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Second Pro-Life Bill sent to Governor Kasich

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ohio-state-capitalBy Gail Deibler Finke

A second law restricting abortion in Ohio is on Gov. John Kasich’s desk today. The Pain-Capable Unborn Child Act would ban abortions after 20 weeks.

Like the so-called “Heartbeat Bill,” which reached the governor Wednesday (See our story Here)  this legislation passed one state house in the afternoon, and the second late in the evening.

Unless Gov. Kasich vetoes them, bills passed by the general assembly become law in 10 days.

Both laws would significantly restrict abortions in Ohio. The Heartbeat Bill would restrict abortions after an unborn child’s heartbeat can be detected, which is currently as soon as 16 weeks. In effect, it would ban most abortions.

The Pain-Capable Unborn Child Act would ban abortion after an unborn child can feel pain, which many scientists currently consider to be no later than 20 weeks. It would ban abortions after five months gestational age. While this would restrict a smaller number of abortions, supporters of the law say that it would be an important step.

“It’s a great day to be a pro-lifer in Ohio,” said Margie Christie, assistant executive director of Dayton Right to Life, who followed the hearings online until after midnight Thursday night with other pro-life leaders around the state.

“Both these pieces of legislation are monumental for us here in Dayton,” where Martin Haskell’s last Ohio abortion business operates, she said. “Haskell not only does abortions under 20 weeks, but over. Either or both of these bills would change our landscape.”

Ohio Right to Life said that the Bill introduced by Sen. Peggy Lehner (R-Kettering) was designed to challenge the 24-week limit set by Roe v.Wade, based on what was then considered the age of viability. Ohio RTL President Michael Gonidakis called that limit an “archaic, arbitrary framework set up by seven activist judges more than 40 years ago.”

Today, many babies born at less than 24-weeks gestation live, he said, noting that nearly 500 babies between the gestational ages of 19 weeks and 24 weeks were aborted in Ohio in 2015.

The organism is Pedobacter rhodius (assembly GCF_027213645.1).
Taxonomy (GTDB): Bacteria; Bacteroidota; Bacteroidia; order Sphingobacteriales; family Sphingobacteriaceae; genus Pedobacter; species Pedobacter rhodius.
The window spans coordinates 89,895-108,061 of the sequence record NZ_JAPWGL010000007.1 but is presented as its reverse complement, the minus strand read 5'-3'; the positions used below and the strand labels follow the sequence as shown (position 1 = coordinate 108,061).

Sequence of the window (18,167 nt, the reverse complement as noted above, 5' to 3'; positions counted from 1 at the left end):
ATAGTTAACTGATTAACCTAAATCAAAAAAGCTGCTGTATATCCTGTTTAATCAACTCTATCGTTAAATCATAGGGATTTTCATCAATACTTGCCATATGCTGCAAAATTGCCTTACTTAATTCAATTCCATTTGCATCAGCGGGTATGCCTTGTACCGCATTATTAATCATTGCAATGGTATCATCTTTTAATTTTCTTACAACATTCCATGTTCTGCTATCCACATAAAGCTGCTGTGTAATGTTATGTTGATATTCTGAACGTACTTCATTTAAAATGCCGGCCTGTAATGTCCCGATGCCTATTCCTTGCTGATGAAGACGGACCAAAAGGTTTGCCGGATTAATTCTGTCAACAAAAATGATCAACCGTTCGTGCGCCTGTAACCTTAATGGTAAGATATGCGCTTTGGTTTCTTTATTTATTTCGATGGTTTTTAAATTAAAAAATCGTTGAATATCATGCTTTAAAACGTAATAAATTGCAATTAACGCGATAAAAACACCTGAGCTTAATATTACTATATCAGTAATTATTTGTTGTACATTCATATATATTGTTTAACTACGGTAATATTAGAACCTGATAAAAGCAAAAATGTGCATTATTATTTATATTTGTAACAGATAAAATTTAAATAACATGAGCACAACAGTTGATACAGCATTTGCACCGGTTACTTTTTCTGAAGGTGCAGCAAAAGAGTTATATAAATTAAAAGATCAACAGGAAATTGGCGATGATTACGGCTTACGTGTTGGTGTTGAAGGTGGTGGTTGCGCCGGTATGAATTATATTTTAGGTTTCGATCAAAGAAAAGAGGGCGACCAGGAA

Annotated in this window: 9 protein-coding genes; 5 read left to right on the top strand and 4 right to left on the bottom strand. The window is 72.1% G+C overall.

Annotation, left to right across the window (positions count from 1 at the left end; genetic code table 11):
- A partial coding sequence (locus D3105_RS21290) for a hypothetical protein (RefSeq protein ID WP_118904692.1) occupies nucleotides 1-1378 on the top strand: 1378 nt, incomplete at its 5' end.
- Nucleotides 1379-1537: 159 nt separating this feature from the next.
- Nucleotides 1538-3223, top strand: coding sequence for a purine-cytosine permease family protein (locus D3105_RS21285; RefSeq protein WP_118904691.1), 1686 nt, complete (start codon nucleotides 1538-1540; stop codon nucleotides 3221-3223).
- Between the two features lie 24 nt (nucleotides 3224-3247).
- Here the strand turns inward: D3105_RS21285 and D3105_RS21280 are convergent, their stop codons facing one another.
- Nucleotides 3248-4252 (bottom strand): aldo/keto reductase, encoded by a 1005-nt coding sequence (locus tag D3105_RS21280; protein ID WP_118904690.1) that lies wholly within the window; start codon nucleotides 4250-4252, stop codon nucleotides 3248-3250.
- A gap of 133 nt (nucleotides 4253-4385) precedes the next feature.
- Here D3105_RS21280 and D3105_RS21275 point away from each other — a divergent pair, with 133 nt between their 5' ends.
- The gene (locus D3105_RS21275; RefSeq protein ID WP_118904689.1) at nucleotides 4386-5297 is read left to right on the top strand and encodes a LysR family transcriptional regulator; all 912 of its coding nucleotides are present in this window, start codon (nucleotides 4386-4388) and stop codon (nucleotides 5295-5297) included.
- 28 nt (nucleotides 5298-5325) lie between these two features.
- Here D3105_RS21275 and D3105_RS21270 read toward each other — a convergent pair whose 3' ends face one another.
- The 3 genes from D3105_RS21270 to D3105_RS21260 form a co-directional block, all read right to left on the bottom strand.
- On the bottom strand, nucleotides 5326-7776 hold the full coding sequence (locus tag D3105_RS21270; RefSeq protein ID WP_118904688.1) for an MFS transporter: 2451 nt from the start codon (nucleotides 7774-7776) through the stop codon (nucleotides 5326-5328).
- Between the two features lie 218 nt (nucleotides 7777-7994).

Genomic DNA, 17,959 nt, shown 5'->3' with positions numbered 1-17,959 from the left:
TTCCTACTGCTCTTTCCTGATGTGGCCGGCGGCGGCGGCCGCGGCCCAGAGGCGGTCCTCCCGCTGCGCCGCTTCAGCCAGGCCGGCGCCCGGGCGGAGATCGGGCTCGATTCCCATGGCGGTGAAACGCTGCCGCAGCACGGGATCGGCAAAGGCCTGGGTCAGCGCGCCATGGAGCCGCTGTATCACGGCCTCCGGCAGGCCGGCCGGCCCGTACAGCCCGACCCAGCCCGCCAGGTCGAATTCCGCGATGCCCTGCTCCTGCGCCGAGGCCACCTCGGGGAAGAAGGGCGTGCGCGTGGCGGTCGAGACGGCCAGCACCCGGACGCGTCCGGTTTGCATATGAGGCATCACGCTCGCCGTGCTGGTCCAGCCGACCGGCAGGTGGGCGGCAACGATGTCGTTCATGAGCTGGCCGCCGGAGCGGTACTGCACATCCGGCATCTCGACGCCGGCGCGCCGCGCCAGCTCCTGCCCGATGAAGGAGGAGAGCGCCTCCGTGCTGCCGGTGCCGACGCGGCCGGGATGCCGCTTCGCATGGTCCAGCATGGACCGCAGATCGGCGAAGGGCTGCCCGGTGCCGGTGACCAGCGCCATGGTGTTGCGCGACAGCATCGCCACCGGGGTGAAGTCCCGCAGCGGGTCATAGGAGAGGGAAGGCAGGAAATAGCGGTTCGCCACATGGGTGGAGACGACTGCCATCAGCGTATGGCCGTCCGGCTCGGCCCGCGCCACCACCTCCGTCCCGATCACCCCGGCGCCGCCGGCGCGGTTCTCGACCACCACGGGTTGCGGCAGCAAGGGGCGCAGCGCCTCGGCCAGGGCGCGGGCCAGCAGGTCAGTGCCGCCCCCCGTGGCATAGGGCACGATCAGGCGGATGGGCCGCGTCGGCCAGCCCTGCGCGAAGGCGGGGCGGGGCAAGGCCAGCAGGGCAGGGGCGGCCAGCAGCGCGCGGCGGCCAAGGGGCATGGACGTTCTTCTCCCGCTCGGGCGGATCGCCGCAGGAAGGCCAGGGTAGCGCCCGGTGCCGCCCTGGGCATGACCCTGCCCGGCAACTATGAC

“This historic moment is a critical step in the national effort to redefine the abortion debate and expand protections for the unborn,” Gonidakis said. “In the age of 4D ultrasounds and even 3D printed ultrasounds, abortion simply isn’t the ‘unknown’ that it once was for Americans. We know that at this stage in pregnancy, these children are literally dismembered limb-by-limb and that the child has pain receptors present throughout her entire body. Ohio is eager to take the lead in rejecting this practice and leading the United States down a humane path that protects the most vulnerable among us.”

Gov. Kasich can do nothing and let the bills become law, or he can choose to sign or veto one or both. Because the Heartbeat Bill passed as an amendment to another bill that includes line-item veto authority, he may also choose to pass the whole bill but veto the abortion amendment.

“We hope he signs either or both,” said Dayton Right to Lie’s Christie. “It would be out of character for him not to sign either.”

Laws similar to the Pain-Capable Unborn Child Act have been passed in 15 states and Heartbeat Bills have been passed in two. Several of the Pain-Capable Unborn Child Acts have been challenged in court, as have both the Heartbeat Bills.

Long-time pro-life advocate Deacon Dave Shaffer, who serves at Immaculate Heart of Mary parish in Anderson township, said he is happy about the bills but that the pro-life movement as a whole remains committed to ending all abortions in the United States.

“All of us feel, for the most part, that this is a step in the right direction,” he said. “But anything that isn’t a total ban is a compromise. In the case of human life, that’s a compromise with death.”



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